After 21 years, a man was released from prison after being cleared of a murder he never committed – more than 10 years after another man began confessing the murder for the purpose of to release from one’s own conscience.
John Miller, 44, was found innocent on July 1 and left Wednesday’s state prison about 100 miles northwest of Philadelphia, CNN reported.
“I am very happy and excited that after 21 years, I am finally heard and my innocence has reached the surface,” said Miller in a statement obtained by CNN via his lawyer. “I’m going home to my family. I am upset, excited and happy. ”
The murderer, David Williams, had begun to suffer from a crisis of conscience even before Miller’s first audition when he was arrested for the 1996 crime and had declared his own guilt for more than 10 years.
Williams first told the police that Miller shot Anthony Mullen in 1997 during a theft attempt. He exchanged this false testimony for leniency in another case, CNN reported, telling the authorities that Miller had told him he had done so. Although he continued to revert to his initial statement at the hearing and trial a year later, a jury found Miller guilty.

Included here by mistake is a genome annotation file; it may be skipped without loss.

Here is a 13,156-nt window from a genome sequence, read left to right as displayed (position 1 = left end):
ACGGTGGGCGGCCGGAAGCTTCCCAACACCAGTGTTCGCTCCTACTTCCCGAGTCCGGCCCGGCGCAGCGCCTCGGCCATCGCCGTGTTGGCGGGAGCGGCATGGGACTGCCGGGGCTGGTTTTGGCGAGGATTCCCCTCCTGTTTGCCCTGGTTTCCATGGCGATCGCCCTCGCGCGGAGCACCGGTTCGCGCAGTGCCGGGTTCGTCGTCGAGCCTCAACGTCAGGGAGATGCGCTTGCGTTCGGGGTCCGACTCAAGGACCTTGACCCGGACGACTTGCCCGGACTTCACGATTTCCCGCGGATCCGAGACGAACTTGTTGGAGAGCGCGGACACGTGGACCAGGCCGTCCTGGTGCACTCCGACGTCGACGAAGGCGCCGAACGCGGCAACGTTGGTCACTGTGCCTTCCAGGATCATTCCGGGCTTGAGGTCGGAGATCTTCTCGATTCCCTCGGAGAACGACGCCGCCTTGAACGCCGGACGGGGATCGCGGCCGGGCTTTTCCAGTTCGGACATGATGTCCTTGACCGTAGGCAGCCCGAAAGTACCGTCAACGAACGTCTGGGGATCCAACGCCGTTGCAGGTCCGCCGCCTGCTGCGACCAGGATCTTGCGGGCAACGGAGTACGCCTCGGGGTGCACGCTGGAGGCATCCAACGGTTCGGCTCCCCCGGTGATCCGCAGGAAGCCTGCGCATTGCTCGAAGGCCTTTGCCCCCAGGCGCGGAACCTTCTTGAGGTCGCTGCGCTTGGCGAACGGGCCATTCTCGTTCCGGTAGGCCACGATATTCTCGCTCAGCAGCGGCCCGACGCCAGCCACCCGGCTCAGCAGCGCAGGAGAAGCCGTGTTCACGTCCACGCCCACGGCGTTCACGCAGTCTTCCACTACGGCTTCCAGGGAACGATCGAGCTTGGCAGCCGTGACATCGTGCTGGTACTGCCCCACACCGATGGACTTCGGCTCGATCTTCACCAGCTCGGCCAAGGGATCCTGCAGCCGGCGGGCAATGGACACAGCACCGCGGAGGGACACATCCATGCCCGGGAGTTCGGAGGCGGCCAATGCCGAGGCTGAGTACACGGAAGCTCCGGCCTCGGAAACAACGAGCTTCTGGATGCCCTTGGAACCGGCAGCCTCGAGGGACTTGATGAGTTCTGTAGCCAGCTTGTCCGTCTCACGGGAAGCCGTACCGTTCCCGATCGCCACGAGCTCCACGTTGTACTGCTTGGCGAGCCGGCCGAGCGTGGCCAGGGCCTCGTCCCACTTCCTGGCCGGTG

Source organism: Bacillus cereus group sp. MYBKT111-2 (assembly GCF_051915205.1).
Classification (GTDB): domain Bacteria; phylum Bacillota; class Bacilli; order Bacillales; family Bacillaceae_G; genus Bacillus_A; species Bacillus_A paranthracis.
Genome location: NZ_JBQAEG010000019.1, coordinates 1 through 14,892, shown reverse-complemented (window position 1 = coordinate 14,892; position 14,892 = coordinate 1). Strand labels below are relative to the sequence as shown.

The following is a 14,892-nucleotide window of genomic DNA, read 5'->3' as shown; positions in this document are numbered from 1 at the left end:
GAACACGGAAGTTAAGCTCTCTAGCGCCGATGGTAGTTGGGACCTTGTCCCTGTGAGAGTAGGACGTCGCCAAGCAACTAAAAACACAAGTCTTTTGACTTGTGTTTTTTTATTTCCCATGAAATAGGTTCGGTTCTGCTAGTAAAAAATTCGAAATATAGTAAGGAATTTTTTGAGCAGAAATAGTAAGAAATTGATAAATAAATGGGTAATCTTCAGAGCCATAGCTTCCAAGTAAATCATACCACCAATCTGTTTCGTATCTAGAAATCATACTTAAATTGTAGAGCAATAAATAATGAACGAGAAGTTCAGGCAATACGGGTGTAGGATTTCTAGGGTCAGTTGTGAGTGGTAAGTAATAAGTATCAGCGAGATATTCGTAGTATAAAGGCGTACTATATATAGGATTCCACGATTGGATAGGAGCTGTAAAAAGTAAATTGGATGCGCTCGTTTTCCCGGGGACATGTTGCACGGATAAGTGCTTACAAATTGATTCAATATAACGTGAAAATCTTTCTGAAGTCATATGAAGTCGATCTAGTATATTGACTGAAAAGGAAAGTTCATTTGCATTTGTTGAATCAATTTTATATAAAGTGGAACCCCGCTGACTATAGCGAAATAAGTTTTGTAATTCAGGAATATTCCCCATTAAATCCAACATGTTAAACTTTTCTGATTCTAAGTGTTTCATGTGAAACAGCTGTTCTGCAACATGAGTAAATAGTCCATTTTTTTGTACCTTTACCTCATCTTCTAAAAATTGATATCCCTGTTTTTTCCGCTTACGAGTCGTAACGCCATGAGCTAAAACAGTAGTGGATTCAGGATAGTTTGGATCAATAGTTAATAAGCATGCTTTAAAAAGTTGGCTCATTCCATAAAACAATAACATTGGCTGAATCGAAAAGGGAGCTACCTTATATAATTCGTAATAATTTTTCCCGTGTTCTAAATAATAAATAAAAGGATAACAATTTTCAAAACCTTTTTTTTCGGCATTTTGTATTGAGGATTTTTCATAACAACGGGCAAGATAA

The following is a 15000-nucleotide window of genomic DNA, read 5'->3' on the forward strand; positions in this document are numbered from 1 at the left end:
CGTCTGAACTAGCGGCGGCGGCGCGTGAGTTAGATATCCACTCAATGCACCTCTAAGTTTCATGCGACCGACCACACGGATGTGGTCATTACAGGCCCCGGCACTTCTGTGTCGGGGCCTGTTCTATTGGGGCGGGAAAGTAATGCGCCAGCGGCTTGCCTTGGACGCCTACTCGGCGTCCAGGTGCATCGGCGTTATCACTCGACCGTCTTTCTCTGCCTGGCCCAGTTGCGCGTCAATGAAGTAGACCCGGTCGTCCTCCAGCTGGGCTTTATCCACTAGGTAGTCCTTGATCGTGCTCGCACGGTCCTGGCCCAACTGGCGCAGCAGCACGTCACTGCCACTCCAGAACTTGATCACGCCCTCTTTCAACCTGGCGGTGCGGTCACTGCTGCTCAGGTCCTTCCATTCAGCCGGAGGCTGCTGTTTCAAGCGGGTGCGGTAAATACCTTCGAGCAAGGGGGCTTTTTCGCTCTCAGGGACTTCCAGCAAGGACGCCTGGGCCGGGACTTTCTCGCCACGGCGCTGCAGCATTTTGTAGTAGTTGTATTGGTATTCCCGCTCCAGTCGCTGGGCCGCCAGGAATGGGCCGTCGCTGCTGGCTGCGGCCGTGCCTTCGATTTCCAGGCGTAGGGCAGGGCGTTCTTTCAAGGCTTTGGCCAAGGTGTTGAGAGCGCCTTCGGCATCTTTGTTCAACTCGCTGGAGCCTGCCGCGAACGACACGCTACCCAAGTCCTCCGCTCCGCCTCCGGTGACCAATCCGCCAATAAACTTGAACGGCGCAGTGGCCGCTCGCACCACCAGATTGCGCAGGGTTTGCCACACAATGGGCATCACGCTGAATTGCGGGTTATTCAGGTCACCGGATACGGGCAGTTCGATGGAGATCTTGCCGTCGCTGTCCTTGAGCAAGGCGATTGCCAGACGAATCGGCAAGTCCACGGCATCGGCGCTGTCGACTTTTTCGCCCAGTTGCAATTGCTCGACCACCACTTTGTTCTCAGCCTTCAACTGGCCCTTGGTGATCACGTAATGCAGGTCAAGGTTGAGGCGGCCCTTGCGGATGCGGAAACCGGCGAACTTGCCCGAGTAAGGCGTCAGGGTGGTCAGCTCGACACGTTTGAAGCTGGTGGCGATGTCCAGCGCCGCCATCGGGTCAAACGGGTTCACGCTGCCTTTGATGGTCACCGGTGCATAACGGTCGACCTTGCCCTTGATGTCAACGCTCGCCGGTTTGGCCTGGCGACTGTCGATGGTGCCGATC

In 2002, Williams even wrote to Miller’s mother asking him to apologize and say that he had shot Mullen, according to The Philadelphia Inquirer, citing court documents.
“I can not live with that on my conscience,” Williams wrote, according to the Philadelphia Inquirer. “Your son had no knowledge of this crime. He was not even there.
Miller, for one, had always maintained his innocence. Yet Miller’s and Williams’ protests have been ignored for years, the courts having dismissed Miller’s appeal for procedural reasons, and claiming that Williams lacked credibility to be credible in changing its history.
Hard-working lawyers, volunteering with the Pennsylvania Innocence Project, eventually appealed to a federal court, which was then transferred to the Philadelphia District Attorney’s Office. This office then forwarded it to the Integrity Conviction Unit. After a review of several months, the Integrity Conviction Unit ruled that there was not enough evidence to keep Miller in jail.